T-minus 12-ish hours. LET’S DO THIS.


S*** just got real, as the kids say these days. THAT IS MY RACE NUMBER and  IN LESS THAN TWELVE HOURS I AM DOING THIS THING.

[Sidenote: $19.16 is also the amount of money – rounded up to $20 – that I am donating right now to NJ Runner Girl’s (http://njrunnergirl.wordpress.com/) fundraising effort for her half marathon later this month to benefit the Special Olympics (https://register.boardwalkrelay.org/fundraising/fundraise.aspx?event=4811&fundraiser=4364). You should donate, too!]

I am so ready. I am so excited. I am so stir-crazy it’s… well, crazy.

If you want an idea of how I feel, below I’m going to quote an excerpt from one of my favorite pieces of sports writing of all time. William Nack wrote for Sports Illustrated from 1978-2001; his beat was horse racing, with which he grew up. Like many young girls, I grew up completely horse-obsessed, and have long since lost count of how many times I read stories of my favorite race horses over and over and over again. When the great Secretariat died in 1989 (when I was 9), Nack wrote a piece for Sports Illustrated – “Pure Heart” – that I’ve nearly memorized. I never got to see Secretariat run, but reading this piece made me feel like I had. This particular excerpt describes a visit Nack made to Secretariat’s barn the night before the Belmont Stakes, which is the third race in horse racing’s Triple Crown. (Secretariat won the first two.) (Sweat, by the way, is the horse’s groom, Eddie Sweat.)

(The full text of this article can be found here: http://sportsillustrated.cnn.com/vault/article/magazine/MAG1005832/index.htm)


“I slept at the Newsday offices that night, and at 2 a.m. I drove to Belmont Park to begin my vigil at the barn. I circled around to the back of the shed, lay down against a tree and fell asleep. I awoke to the crowing of a cock and watched as the stable workers showed up. At 6:07 Hoeffner strode into the shed, looked at Secretariat and called out to Sweat, “Get the big horse ready! Let’s walk him about 15 minutes.”

Sweat slipped into the stall, put the lead shank on Secretariat and handed it to Charlie Davis, who led the colt to the outdoor walking ring. In a small stable not 30 feet away, pony girl Robin Edelstein knocked a water bucket against the wall. Secretariat, normally a docile colt on a shank, rose up on his hind legs, pawing at the sky, and started walking in circles. Davis cowered below, as if beneath a thunderclap, snatching at the chain and begging the horse to come down. Secretariat floated back to earth. He danced around the ring as if on springs, his nostrils flared and snorting, his eyes rimmed in white.

Unaware of the scene she was causing, Edelstein rattled the bucket again, and Secretariat spun in a circle, bucked and leaped in the air, kicking and spraying cinders along the walls of the pony barn. In a panic Davis tugged at the shank, and the horse went up again, higher and higher, and Davis bent back, yelling, “Come on down! Come on down!”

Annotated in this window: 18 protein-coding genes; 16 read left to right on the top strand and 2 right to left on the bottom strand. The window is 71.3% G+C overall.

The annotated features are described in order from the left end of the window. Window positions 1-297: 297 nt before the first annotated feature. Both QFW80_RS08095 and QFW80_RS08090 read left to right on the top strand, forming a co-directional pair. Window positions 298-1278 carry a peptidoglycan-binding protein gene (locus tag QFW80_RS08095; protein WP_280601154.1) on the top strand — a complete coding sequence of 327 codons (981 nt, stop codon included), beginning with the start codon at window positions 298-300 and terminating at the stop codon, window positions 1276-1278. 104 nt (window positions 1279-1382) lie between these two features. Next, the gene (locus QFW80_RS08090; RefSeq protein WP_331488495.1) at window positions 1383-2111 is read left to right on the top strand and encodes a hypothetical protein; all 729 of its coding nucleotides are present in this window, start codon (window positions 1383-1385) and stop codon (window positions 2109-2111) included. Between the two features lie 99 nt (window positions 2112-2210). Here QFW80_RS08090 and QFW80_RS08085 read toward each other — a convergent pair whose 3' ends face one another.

I stood in awe. I had never seen a horse so fit. The Derby and Preakness had wound him as tight as a watch, and he seemed about to burst out of his coat. I had no idea what to expect that day in the Belmont, with him going a mile and a half, but I sensed we would see more of him than we had ever seen before.”


“Wound tight as a watch” – that is the perfect way to sum up how I’m feeling right now.  I’ve got this. I’m so ready to go!

Because I can’t let you not know how Nack finishes that excerpt, here’s the rest of it. The last line sends chills up my spine:


“Secretariat ran flat into legend, started running right out of the gate and never stopped, ran poor Sham into defeat around the first turn and down the backstretch and sprinted clear, opening two lengths, four, then five. He dashed to the three-quarter pole in 1:09[4/5], the fastest six-furlong clocking in Belmont history. I dropped my head and cursed Turcotte: What is he thinking about? Has he lost his mind? The colt raced into the far turn, opening seven lengths past the half-mile pole. The timer flashed his astonishing mile mark: 1:34[1/5]!

I was seeing it but not believing it. Secretariat was still sprinting. The four horses behind him disappeared. He opened 10. Then 12. Halfway around the turn he was 14 in front…15…16…17. Belmont Park began to shake. The whole place was on its feet. Turning for home, Secretariat was 20 in front, having run the mile and a quarter in 1:59 flat, faster than his Derby time.

He came home alone. He opened his lead to 25…26…27…28. As rhythmic as a rocking horse, he never missed a beat. I remember seeing Turcotte look over to the timer, and I looked over, too. It was blinking 2:19, 2:20. The record was 2:26[3/5]. Turcotte scrubbed on the colt, opening 30 lengths, finally 31. The clock flashed crazily: 2:22…2:23. The place was one long, deafening roar. The colt seemed to dive for the finish, snipping it clean at 2:24.”


2:24, coincidentally, is a number I am not only aiming to beat tomorrow but also to annihilate. I want to finish under 2:15, but I know I have it in me to finish under 2:00.




One Response to T-minus 12-ish hours. LET’S DO THIS.

  1. njrunnergirl says:

    Thank you SOOO much Kat for donating! And good luck to you tomorrow on your 1/2 marathon! Can’t wait to read your post race blog to get another take on what I’m in for in 2 weeks! You are RUNDERFUL!! =)

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